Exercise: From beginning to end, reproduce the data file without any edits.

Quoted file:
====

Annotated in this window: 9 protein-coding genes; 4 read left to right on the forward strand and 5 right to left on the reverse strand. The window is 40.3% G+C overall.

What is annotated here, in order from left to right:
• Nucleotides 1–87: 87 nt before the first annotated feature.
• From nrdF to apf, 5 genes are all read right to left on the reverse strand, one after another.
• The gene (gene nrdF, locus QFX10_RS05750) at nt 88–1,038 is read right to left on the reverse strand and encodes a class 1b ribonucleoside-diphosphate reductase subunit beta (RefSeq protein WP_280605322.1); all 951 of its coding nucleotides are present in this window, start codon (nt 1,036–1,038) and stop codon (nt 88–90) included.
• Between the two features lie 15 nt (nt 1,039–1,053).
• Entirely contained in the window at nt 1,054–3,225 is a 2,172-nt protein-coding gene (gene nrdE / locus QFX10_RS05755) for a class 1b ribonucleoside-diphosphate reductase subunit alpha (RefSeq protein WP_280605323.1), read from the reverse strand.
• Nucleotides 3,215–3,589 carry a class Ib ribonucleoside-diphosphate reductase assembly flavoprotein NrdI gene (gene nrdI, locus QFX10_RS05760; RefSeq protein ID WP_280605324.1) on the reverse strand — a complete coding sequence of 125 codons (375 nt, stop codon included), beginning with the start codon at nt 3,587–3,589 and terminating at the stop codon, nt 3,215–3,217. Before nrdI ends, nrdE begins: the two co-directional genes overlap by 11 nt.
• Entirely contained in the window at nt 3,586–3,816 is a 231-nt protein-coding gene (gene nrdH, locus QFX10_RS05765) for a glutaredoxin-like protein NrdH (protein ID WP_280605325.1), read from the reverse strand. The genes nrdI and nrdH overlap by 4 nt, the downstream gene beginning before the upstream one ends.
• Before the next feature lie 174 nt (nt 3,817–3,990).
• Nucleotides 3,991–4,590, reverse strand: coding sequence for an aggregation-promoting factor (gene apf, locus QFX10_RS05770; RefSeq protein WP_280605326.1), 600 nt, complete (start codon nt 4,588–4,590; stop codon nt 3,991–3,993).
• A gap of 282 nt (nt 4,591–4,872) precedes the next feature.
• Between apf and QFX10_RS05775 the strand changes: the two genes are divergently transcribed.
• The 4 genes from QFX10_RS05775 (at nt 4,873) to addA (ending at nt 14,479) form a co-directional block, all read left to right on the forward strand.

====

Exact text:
Annotated in this window: 9 protein-coding genes; 4 read left to right on the forward strand and 5 right to left on the reverse strand. The window is 40.3% G+C overall.

What is annotated here, in order from left to right:
• Nucleotides 1–87: 87 nt before the first annotated feature.
• From nrdF to apf, 5 genes are all read right to left on the reverse strand, one after another.
• The gene (gene nrdF, locus QFX10_RS05750) at nt 88–1,038 is read right to left on the reverse strand and encodes a class 1b ribonucleoside-diphosphate reductase subunit beta (RefSeq protein WP_280605322.1); all 951 of its coding nucleotides are present in this window, start codon (nt 1,036–1,038) and stop codon (nt 88–90) included.
• Between the two features lie 15 nt (nt 1,039–1,053).
• Entirely contained in the window at nt 1,054–3,225 is a 2,172-nt protein-coding gene (gene nrdE / locus QFX10_RS05755) for a class 1b ribonucleoside-diphosphate reductase subunit alpha (RefSeq protein WP_280605323.1), read from the reverse strand.
• Nucleotides 3,215–3,589 carry a class Ib ribonucleoside-diphosphate reductase assembly flavoprotein NrdI gene (gene nrdI, locus QFX10_RS05760; RefSeq protein ID WP_280605324.1) on the reverse strand — a complete coding sequence of 125 codons (375 nt, stop codon included), beginning with the start codon at nt 3,587–3,589 and terminating at the stop codon, nt 3,215–3,217. Before nrdI ends, nrdE begins: the two co-directional genes overlap by 11 nt.
• Entirely contained in the window at nt 3,586–3,816 is a 231-nt protein-coding gene (gene nrdH, locus QFX10_RS05765) for a glutaredoxin-like protein NrdH (protein ID WP_280605325.1), read from the reverse strand. The genes nrdI and nrdH overlap by 4 nt, the downstream gene beginning before the upstream one ends.
• Before the next feature lie 174 nt (nt 3,817–3,990).
• Nucleotides 3,991–4,590, reverse strand: coding sequence for an aggregation-promoting factor (gene apf, locus QFX10_RS05770; RefSeq protein WP_280605326.1), 600 nt, complete (start codon nt 4,588–4,590; stop codon nt 3,991–3,993).
• A gap of 282 nt (nt 4,591–4,872) precedes the next feature.
• Between apf and QFX10_RS05775 the strand changes: the two genes are divergently transcribed.
• The 4 genes from QFX10_RS05775 (at nt 4,873) to addA (ending at nt 14,479) form a co-directional block, all read left to right on the forward strand.